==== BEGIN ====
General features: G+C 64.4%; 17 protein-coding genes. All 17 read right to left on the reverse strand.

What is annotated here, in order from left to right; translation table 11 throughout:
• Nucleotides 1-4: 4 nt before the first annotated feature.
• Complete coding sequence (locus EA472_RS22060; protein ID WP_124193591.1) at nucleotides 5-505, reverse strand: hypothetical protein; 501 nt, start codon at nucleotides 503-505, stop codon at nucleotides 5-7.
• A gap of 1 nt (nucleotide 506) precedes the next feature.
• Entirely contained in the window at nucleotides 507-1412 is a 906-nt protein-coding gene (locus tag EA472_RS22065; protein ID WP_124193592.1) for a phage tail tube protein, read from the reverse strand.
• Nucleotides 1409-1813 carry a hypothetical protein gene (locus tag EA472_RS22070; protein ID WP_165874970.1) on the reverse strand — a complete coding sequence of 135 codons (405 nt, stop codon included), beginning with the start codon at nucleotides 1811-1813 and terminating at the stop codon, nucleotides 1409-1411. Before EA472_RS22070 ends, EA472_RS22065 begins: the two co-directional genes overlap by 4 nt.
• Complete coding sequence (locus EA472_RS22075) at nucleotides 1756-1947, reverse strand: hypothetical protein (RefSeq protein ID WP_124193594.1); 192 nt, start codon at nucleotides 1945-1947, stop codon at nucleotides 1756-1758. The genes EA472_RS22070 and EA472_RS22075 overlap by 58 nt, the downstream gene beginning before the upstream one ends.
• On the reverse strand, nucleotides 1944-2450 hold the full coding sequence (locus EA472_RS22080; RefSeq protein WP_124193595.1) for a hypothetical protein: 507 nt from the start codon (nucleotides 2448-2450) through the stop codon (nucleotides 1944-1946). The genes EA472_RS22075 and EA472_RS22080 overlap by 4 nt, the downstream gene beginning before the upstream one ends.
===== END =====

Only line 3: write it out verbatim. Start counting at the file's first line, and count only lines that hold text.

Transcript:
• Nucleotides 1-4: 4 nt before the first annotated feature.